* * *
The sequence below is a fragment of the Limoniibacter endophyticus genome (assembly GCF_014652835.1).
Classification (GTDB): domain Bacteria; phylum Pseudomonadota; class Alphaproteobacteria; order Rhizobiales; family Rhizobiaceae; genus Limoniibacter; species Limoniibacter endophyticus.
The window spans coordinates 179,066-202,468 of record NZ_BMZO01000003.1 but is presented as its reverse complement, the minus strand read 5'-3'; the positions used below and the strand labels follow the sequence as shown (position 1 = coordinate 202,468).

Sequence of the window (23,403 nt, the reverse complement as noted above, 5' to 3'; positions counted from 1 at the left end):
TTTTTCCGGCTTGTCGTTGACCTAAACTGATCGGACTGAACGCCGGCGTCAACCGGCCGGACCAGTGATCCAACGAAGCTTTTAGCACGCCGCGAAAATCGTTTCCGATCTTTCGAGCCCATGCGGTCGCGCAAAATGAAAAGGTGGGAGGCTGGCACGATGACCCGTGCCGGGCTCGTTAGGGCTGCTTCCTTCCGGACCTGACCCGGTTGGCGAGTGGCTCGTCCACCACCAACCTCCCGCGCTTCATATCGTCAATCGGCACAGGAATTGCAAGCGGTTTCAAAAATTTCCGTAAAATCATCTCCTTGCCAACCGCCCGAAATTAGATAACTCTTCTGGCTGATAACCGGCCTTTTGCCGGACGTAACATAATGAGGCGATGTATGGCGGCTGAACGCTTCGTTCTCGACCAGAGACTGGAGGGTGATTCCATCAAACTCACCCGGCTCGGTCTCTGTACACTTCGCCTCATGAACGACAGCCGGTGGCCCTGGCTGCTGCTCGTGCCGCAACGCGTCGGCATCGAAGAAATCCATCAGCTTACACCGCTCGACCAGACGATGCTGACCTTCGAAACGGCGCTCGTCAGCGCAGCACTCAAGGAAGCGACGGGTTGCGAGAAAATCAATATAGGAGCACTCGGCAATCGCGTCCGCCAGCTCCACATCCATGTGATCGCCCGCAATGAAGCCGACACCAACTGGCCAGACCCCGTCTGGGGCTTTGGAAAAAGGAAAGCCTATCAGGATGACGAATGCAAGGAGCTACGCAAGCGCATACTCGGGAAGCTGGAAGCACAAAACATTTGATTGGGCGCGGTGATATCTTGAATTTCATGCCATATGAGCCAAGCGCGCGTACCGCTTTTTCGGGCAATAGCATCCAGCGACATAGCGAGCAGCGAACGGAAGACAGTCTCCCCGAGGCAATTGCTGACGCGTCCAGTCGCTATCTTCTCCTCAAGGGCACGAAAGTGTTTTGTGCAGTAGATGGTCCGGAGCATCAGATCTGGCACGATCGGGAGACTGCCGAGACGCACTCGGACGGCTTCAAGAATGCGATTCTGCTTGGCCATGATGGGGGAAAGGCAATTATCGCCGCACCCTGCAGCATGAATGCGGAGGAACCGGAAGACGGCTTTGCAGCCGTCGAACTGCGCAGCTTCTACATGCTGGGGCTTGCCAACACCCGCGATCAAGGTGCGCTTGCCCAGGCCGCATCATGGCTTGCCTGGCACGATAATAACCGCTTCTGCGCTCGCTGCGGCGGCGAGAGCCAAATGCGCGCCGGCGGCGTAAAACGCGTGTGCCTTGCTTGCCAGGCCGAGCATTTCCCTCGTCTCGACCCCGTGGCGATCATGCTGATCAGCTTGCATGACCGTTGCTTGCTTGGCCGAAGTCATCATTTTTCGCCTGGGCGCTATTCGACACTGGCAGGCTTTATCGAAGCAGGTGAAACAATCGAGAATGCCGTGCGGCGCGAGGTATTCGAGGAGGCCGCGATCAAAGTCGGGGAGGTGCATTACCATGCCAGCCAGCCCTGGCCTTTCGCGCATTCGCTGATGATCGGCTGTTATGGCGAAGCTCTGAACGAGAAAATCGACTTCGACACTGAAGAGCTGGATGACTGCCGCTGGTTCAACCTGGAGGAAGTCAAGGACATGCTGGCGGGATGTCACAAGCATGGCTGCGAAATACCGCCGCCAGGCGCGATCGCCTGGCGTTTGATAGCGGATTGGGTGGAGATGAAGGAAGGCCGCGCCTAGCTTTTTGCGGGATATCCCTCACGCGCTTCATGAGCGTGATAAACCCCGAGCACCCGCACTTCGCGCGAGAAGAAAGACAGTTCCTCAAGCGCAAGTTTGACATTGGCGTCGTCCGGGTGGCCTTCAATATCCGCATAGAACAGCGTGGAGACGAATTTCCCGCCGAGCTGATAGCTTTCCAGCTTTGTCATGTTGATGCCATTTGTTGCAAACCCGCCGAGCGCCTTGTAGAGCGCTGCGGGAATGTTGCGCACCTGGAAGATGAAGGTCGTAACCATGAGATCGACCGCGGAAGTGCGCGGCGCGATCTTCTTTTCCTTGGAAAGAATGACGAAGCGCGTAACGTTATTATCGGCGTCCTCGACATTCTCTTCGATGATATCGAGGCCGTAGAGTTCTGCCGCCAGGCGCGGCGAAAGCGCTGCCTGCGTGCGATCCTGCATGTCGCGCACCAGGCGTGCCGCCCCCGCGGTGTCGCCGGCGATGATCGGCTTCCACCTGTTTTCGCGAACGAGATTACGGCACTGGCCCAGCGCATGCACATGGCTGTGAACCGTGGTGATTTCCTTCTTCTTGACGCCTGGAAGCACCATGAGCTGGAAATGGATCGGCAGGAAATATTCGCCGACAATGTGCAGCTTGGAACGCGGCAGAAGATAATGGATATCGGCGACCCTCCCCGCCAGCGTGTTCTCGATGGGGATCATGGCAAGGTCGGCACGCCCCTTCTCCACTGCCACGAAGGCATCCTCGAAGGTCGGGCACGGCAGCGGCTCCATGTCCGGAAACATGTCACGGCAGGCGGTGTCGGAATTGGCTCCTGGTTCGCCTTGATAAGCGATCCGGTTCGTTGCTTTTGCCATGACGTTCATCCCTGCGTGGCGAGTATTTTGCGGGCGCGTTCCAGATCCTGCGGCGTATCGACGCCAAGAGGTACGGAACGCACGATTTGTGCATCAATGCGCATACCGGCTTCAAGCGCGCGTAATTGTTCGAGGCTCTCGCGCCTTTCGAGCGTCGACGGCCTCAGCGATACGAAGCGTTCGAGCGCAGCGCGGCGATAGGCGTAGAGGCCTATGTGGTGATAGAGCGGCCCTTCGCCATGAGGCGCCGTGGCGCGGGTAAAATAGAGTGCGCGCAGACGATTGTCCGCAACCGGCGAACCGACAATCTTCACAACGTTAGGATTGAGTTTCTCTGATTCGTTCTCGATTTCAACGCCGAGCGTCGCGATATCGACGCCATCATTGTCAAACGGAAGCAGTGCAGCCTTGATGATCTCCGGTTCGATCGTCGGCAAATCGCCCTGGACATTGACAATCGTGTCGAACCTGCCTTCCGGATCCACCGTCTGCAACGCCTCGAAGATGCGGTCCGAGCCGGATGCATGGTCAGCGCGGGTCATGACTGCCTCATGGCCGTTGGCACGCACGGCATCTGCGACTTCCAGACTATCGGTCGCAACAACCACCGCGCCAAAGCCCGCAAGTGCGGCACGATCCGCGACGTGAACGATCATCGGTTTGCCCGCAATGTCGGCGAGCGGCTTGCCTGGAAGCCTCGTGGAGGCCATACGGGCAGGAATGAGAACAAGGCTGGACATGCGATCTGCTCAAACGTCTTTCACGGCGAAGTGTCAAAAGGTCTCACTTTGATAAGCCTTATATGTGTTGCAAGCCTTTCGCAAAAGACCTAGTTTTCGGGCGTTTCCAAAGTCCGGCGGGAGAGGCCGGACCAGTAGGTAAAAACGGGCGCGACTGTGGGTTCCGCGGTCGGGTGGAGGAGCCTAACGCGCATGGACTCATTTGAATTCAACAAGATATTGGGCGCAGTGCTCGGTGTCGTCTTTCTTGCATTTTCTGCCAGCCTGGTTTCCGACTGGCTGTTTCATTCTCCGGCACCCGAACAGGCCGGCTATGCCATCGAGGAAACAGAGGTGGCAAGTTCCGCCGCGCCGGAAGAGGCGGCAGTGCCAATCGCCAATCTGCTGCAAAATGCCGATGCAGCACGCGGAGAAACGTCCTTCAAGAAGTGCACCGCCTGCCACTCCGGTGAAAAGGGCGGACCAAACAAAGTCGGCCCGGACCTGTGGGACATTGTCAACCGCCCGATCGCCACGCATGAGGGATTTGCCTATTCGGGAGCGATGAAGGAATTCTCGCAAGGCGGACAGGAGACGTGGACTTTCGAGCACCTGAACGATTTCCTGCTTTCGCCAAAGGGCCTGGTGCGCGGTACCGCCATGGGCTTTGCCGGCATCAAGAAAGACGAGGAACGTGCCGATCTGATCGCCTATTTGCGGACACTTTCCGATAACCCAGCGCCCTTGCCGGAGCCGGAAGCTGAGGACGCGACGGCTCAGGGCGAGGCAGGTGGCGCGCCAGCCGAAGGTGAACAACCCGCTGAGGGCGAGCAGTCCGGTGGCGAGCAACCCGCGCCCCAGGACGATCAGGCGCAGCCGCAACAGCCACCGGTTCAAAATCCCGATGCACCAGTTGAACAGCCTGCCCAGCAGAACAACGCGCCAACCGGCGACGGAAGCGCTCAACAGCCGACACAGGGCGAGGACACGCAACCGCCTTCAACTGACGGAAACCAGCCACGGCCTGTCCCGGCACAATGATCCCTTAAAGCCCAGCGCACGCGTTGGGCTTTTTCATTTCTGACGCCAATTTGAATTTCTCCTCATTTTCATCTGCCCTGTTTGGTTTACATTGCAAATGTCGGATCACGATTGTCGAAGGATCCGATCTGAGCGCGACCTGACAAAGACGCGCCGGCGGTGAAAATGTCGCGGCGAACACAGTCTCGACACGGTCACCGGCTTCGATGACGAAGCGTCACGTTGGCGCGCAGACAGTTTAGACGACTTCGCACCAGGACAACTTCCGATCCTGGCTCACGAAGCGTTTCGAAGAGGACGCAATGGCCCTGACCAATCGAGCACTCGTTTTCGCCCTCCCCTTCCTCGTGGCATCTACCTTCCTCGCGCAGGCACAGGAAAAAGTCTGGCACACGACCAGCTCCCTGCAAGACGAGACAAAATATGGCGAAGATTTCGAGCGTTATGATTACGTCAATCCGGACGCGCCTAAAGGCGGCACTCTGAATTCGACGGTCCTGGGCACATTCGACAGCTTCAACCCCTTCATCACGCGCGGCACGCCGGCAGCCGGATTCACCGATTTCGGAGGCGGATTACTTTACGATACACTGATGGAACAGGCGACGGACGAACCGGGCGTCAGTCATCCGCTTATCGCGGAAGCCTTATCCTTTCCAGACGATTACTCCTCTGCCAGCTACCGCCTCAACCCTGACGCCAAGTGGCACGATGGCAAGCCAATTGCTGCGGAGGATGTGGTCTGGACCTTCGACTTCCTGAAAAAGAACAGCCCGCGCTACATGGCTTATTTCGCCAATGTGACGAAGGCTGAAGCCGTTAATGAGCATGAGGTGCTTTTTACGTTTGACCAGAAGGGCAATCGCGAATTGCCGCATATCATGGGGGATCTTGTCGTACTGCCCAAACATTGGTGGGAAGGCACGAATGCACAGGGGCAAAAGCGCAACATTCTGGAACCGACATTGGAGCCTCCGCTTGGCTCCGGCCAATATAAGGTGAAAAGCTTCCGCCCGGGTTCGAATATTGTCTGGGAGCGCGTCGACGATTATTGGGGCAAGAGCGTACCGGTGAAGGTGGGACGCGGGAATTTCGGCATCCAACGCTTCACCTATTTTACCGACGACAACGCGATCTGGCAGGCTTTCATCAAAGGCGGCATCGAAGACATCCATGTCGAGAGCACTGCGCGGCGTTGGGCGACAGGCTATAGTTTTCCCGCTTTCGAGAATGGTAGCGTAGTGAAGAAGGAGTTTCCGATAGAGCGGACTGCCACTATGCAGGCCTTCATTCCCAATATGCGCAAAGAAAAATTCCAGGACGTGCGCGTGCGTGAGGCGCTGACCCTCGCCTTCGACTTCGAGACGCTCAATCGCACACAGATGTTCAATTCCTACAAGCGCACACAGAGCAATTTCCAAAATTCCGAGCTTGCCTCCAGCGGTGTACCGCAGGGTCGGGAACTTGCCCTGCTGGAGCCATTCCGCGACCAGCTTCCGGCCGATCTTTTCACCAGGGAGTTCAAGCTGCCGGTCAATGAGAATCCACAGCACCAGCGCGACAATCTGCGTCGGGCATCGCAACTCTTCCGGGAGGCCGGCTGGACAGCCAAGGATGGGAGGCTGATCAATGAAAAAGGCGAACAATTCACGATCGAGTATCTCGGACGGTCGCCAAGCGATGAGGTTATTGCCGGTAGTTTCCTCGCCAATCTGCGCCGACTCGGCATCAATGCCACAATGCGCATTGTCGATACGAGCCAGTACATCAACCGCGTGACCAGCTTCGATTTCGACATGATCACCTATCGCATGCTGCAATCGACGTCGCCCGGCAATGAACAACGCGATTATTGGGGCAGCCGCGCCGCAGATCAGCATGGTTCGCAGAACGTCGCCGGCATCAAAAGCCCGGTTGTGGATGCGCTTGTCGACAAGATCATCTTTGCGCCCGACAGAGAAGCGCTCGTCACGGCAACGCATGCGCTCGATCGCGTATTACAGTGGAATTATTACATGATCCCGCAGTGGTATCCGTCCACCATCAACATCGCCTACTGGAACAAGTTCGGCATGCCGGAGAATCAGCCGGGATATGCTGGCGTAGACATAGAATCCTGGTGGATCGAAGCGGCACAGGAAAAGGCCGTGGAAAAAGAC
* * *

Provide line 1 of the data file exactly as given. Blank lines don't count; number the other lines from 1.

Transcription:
The sequence below is a fragment of the Limoniibacter endophyticus genome (assembly GCF_014652835.1).